PORTLAND, Ore. (CN) - Federal environmental agencies will let landowners harm northern spotted owls if the landowners promise to improve owl habitat on their property, the Audubon Society says in a federal complaint. The Audubon Society says the U.S. Natural Resources Conservation Service blew off its request for documents explaining the program.
The U.S. Fish and Wildlife Service, the Oregon Department of Forestry and the Natural Resources Conservation Service plan to launch the program as a safe harbor agreement under the Endangered Species Act, the complaint states.
Northern spotted owls are listed as threatened under the Endangered Species Act.
Debate has raged around the owls since the controversy over logging in the Pacific Northwest in the early 1990s. Despite efforts to protect them, including the Northwest Forest Plan, which President Clinton signed in 1994, recent studies published by the U.S. Forest Service's Pacific Northwest Research Station in Corvallis show that populations of northern spotted owls have continued to decline.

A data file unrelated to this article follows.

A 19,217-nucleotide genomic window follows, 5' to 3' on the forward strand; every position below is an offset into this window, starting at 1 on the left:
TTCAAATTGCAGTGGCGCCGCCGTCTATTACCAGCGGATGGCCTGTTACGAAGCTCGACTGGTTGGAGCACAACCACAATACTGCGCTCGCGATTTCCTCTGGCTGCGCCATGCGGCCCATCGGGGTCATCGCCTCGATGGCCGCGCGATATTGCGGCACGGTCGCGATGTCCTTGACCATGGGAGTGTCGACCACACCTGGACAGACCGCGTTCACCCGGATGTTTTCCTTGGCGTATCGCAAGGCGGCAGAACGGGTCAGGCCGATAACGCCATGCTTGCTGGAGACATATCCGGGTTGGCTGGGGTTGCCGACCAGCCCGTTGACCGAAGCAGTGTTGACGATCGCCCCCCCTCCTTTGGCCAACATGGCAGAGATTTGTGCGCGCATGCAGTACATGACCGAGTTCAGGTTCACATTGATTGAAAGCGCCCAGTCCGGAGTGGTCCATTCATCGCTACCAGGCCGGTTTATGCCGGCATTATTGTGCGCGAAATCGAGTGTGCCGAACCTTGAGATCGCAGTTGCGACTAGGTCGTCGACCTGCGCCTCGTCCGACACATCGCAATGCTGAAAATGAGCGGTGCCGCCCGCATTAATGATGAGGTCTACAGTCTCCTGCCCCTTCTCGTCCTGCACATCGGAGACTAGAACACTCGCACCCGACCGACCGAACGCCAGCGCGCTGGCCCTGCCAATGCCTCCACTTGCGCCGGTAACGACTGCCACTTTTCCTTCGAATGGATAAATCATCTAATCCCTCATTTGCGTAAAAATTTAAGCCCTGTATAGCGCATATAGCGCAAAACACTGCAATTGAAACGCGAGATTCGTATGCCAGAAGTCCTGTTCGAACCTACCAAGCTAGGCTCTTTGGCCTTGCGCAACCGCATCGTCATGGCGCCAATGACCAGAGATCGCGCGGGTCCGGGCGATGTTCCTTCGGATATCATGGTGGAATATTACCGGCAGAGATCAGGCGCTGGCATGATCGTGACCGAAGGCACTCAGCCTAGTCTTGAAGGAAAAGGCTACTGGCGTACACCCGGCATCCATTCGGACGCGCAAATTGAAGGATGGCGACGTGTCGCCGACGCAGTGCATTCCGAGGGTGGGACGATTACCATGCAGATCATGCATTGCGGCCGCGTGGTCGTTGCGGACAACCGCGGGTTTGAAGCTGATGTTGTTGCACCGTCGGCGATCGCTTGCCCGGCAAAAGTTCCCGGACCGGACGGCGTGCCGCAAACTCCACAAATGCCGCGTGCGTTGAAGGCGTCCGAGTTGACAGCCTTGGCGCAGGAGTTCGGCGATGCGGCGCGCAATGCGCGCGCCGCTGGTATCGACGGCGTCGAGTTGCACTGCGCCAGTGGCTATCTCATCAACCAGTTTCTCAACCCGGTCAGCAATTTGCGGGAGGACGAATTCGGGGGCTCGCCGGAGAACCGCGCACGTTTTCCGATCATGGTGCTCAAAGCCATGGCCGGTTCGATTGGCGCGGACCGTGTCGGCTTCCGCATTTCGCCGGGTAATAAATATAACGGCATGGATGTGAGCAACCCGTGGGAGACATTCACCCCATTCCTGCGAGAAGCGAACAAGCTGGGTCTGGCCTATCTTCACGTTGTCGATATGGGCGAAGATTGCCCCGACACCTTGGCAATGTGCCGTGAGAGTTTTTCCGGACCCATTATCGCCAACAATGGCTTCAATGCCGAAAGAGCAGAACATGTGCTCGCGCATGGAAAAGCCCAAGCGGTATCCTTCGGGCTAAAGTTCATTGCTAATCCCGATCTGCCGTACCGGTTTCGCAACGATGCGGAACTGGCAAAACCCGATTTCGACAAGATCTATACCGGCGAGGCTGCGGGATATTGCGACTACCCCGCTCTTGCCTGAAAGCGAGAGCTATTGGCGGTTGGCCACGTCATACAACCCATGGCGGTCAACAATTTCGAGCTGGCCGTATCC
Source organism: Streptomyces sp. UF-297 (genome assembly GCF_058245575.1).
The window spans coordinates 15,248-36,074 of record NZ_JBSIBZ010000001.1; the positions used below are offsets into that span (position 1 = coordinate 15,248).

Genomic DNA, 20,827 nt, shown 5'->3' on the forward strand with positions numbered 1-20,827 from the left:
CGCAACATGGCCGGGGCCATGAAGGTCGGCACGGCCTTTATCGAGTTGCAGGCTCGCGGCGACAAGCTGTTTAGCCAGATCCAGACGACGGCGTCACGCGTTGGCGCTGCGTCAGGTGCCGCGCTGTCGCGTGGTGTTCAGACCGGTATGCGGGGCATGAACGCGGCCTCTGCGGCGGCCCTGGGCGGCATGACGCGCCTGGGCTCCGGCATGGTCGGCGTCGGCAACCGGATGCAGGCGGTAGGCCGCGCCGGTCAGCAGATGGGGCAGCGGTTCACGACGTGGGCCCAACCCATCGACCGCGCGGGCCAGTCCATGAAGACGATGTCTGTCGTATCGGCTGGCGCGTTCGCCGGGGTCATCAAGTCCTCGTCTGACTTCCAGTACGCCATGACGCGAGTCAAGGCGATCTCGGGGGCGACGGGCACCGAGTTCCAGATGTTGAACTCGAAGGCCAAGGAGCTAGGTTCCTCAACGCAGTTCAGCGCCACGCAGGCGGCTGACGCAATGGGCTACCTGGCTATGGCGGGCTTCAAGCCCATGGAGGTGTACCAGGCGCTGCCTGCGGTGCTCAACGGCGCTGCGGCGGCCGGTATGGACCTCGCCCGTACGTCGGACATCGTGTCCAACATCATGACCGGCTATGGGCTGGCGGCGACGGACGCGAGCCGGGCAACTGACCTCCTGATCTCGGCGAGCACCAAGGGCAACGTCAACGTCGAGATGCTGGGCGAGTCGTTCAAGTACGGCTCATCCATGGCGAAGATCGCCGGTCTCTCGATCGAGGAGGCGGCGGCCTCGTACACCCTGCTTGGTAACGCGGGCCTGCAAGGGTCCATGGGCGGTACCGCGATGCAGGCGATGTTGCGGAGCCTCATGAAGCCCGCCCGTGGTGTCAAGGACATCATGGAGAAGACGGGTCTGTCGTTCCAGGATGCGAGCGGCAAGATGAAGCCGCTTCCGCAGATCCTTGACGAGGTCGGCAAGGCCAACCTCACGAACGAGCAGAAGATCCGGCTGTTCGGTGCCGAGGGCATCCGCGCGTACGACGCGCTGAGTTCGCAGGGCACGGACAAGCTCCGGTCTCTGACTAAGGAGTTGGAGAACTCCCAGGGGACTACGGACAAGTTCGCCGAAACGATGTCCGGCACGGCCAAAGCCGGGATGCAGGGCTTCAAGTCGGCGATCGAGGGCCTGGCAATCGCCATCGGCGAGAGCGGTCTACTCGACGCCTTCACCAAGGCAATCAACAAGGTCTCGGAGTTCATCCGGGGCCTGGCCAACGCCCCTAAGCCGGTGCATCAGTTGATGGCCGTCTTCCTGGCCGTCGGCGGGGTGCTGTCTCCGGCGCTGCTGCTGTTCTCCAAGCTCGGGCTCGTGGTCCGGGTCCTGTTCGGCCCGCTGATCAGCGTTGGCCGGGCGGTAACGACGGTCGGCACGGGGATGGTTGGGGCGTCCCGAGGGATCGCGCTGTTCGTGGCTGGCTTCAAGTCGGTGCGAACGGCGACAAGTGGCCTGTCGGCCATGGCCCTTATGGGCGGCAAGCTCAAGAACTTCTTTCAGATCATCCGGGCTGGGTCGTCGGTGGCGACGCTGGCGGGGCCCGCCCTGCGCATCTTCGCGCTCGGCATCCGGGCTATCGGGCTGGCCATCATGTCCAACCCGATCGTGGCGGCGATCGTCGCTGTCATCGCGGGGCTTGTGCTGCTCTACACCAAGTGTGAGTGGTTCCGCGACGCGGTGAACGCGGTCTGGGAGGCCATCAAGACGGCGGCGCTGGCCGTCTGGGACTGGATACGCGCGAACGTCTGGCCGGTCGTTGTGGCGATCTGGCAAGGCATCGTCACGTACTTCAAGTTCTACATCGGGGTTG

The Audubon Society of Portland says it petitioned the U.S. Forest Service for documents on the new program. The Forest Service released "a number" of documents, but referred 45 others to the U.S. Natural Resources Conservation Service for review, the lawsuit states.
The Conservation Service released only 17 of the 45 documents, Audubon claims, and refused to answer Audubon's administrative appeal on the other 28 documents within the time frame allowed by the Freedom of Information Act.
Audubon claims the Conservation Service justified keeping the remaining documents secret using FOIA exemptions that do not apply to the situation. It claims the Service illegally used the Farm Bill of 2008 to block its access to information that should be public.
The Audubon Society wants to see the documents. It is represented by David Bahr of Eugene Paul Kampmeier of Seattle.